I gigged with the Holy Fire for the first time this evening at my weekly Church gig. Make no mistake, this may be a church service, but we regularly hit above 100db in our sets, so there is plenty of room to let our amps breath, and take advantage of the higher gain settings on our equipment. Tonight, I made sure to pick music that would allow me to use the Holy Fire throughout my set. Talk about being inspired! I used it with my Strat and a Reason SM25 amp. What a combo! I set the gain to just above unity with the clean channel (about 10am), the overdrive at about 2pm, and distortion at about 3pm (so the distortion section would compress – it does this at around 2pm). The breakup was so smooth and delicious, I wanted to keep it on all the time! Unfortunately, I couldn’t do that with some songs, but where I had the entire band playing all out, the Holy Fire just made my heart sing!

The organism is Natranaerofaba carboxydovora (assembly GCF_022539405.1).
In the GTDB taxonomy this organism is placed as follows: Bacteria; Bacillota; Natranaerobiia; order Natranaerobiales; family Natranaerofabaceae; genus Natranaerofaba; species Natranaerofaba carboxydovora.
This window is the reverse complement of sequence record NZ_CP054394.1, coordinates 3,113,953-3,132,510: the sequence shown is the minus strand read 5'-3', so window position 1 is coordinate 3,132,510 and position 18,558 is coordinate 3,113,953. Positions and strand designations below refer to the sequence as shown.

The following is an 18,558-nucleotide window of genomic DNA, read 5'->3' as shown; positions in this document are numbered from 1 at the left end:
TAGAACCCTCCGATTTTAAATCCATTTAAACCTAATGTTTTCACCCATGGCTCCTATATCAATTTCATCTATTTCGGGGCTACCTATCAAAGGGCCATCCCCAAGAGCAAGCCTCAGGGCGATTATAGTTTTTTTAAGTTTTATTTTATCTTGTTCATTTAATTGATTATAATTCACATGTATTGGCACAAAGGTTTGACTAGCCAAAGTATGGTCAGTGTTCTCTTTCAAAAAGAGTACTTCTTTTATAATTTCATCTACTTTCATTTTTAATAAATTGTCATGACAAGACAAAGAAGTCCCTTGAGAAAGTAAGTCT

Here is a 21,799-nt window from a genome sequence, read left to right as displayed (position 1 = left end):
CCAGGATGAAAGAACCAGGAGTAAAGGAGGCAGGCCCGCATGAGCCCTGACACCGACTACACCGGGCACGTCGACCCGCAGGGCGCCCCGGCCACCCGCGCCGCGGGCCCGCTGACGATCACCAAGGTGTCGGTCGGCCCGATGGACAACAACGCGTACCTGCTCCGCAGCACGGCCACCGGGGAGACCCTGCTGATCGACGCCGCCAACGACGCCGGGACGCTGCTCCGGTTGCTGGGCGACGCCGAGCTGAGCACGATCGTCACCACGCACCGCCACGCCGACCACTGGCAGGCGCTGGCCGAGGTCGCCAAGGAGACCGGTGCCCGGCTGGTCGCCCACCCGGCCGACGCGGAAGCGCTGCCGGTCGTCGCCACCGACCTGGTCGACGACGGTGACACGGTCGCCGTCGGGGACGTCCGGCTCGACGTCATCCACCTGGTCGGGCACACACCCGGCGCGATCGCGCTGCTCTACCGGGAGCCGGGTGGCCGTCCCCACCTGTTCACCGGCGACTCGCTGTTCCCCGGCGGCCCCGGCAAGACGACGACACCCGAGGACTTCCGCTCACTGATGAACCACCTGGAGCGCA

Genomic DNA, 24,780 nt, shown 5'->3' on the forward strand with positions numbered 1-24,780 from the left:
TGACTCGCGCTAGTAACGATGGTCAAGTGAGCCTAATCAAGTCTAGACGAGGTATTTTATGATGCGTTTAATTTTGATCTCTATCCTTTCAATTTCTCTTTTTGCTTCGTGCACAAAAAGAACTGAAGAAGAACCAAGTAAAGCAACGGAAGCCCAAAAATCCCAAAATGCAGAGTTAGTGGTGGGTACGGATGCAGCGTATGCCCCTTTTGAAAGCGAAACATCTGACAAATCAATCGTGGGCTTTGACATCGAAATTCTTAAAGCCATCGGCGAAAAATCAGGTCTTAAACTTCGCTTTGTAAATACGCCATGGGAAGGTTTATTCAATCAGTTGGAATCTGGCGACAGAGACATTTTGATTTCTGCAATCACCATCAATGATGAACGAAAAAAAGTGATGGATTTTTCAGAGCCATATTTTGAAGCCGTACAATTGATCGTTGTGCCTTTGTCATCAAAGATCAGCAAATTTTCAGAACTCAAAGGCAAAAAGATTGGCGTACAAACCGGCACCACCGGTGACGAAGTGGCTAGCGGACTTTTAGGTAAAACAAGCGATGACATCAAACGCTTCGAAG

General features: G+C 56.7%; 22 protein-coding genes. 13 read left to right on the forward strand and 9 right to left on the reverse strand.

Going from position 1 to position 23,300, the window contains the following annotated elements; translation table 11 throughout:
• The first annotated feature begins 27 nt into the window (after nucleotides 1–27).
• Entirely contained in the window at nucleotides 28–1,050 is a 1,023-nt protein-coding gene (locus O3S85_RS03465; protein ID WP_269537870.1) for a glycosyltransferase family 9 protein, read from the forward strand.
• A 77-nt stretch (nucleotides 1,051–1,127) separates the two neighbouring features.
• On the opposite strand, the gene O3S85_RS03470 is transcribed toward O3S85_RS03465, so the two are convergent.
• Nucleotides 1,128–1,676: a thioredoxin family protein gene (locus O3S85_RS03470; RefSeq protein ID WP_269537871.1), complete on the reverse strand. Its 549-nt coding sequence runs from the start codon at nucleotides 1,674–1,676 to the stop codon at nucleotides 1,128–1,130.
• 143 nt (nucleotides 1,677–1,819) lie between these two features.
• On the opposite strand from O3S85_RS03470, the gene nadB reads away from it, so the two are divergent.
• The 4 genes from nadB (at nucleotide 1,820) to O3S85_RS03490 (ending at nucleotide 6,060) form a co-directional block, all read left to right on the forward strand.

The Holy Fire also plays well with other pedals. My mainstay overdrive pedal is my trusty green machine, an Ibanez TS-808 Tube Screamer. That’s one pedal that will NEVER leave my board! But here’s the cool thing: Running the Tube Screamer in front of the Holy First was like nothing I’ve heard before. I did this with my OCD as well, essentially getting a combined tonal effect that the TS and OCD produce. But the Holy Fire maintained the tone the Tube Screamer produces! On the other hand, it smoothed out and thickened the distortion. The result was the expected mid-range hump from the Tube Screamer, but with super-creamy distortion, plus the TS tone, that was like candy to my ears. No extra coloration that I came to expect by running my TS into the OCD. It was like playing a fatter Tube Screamer!